PDF Cover Sheet
PDF title: Collaborative Forest Restoration Project – Working Together for
New Mexico’s Forests and Communities
Date: January 2003
Keywords: collaboration, forest restoration
Related Web Sites: http://www.fs.fed.us/r3/spf/cfrp
The USDA Forest Service’s Inventory and Monitoring Institute
2150 Centre Ave., Bldg. A, Suite 300, Ft. Collins CO 80526
Working Together for New
Mexico's Forests and
United States BY
Department of Forest Region
What is the Collaborative Forest Restoration
The Collaborative Forest Restoration Program
(CFRP) is a new approach to building agreement
among people and organizations that care about New
Mexico's public forest land.
The program provides grants for projects that
restore forests on public or tribal land and improve the
use of small trees thinned from those lands.
Organizations that have often been in conflict are
encouraged to collaborate on the design,
implementation, and monitoring of projects thatvalue
local and traditional knowledge, create healthy and
productive forests and watersheds, and build
ownership and civic pride. The CFRP provides an
alternative to appeals and litigation over the
management of our public forest lands. By working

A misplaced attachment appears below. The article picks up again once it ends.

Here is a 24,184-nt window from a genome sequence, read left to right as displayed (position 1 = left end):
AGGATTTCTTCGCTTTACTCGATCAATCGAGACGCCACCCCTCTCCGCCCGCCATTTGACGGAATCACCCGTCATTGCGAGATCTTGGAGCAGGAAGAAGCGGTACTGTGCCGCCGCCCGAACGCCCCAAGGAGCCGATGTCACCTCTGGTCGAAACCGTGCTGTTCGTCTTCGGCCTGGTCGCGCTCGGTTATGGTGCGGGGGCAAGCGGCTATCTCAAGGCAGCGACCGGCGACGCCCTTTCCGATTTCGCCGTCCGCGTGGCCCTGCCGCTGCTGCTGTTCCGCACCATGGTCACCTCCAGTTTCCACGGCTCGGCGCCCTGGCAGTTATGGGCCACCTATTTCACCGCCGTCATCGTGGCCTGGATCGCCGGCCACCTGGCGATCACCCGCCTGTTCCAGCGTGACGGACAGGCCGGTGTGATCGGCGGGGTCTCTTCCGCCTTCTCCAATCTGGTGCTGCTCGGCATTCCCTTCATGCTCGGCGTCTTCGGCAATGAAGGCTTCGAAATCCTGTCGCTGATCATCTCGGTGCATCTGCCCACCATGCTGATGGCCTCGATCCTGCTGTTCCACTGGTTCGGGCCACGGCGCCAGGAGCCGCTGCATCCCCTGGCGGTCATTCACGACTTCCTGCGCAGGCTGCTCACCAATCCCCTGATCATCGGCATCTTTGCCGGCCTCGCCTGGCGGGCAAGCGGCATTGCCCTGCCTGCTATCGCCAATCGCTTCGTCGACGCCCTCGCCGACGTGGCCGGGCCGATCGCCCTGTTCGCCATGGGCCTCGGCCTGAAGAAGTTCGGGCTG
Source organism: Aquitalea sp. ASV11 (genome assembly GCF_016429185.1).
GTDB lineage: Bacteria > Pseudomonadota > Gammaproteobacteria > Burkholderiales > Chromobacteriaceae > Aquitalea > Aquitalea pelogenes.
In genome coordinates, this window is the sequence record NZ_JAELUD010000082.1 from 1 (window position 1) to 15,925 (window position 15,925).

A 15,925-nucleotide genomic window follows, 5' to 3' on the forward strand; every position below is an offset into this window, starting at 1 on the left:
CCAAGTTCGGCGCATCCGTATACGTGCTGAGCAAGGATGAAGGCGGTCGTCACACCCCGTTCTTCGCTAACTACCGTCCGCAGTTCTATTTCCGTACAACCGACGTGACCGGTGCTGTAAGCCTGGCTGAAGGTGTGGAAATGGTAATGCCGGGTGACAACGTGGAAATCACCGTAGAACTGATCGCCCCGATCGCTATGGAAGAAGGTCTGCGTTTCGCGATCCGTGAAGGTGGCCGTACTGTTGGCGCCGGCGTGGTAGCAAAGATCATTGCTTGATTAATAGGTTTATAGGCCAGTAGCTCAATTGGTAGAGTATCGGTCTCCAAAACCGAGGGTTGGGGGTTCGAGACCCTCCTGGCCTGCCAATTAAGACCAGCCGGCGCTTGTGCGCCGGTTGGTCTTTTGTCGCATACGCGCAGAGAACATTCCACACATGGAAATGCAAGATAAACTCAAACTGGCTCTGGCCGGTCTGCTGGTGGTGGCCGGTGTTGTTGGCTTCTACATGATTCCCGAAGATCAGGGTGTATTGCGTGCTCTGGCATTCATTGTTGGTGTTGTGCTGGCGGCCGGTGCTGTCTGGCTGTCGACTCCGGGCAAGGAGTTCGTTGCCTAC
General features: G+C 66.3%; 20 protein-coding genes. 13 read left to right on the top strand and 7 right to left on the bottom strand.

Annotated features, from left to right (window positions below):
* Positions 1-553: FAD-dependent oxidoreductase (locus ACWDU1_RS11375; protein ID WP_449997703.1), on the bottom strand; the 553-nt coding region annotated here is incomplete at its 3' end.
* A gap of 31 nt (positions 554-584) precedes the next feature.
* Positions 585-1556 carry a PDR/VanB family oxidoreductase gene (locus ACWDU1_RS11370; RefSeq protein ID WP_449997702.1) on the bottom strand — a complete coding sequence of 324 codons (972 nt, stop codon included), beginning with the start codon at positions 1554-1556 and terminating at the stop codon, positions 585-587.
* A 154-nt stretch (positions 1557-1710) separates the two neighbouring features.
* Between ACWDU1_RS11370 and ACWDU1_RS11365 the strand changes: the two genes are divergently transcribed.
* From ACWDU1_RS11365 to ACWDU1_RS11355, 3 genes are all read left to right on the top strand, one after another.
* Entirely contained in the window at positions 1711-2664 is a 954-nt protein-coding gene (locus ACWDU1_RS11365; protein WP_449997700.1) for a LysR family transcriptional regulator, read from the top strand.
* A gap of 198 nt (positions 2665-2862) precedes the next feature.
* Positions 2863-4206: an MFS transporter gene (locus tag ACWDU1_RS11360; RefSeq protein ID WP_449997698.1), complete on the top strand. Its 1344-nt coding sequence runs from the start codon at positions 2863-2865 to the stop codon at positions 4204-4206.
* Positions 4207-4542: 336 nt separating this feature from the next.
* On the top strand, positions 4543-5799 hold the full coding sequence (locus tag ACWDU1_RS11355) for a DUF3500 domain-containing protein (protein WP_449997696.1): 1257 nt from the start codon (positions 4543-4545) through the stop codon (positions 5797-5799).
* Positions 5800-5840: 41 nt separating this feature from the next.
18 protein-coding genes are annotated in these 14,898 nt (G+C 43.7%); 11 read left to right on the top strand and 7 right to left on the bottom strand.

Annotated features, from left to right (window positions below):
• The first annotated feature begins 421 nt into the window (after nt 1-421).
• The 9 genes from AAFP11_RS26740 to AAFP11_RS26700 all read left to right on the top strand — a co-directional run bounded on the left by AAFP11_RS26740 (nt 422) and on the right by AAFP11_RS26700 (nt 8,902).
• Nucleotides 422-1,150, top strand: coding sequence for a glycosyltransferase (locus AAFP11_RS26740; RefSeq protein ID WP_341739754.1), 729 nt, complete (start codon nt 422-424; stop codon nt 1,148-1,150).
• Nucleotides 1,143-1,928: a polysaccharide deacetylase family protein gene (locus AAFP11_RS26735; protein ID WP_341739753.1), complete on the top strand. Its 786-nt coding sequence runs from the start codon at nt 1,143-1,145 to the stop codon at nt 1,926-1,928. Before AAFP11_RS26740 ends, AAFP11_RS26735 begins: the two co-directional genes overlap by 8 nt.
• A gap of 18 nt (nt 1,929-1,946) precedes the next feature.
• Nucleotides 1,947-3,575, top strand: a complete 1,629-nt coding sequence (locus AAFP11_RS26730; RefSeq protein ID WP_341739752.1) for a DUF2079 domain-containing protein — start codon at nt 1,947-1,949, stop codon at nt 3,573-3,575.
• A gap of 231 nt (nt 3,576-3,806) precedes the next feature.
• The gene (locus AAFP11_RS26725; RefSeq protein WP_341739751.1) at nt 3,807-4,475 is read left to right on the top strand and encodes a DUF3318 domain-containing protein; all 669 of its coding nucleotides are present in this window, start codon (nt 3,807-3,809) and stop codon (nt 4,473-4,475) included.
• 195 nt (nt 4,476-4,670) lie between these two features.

together, small business owners, conservation and
environmental organizations, community groups,
tribes, colleges, universities, and other organizations
can qualify for CFRP grants for forest restoration
projects that reduce the threat of wildfire, improve
watershed conditions, and provide jobs and training to
Loading small diameter logs from thinning project.
Why do we need a Collaborative Forest
Fire suppression, logging, and livestock grazing
have altered the ecologjcal balance of New Mexico's
forests over the years. Many of those forests are now
crowded with small trees that can erupt into
catastrophic wildfires that endanger peoples lives and
livelihoods and the ecological stability of our forests
and watersheds. People who care about New
Mexico's public forests must work together to build
agreement on what should be done, how it should be
done, and where it should be done if we are to restore
these forests to a healthy state.
Shaving machine dryer.
Who can apply for grants?
State, local and tribal governments, educational
institutions, landowners, conservation organizations,
and other interest~ public and private entities can
apply. Restoration projects must be entirely on, or on
any combination of Federal, tribal, state, county, or
municipal forest lands. The program does not provide
grants tor the treatment of private land, but CFRP grants
can be used for processing facilities on private land that
use small trees from thinning projects on public land.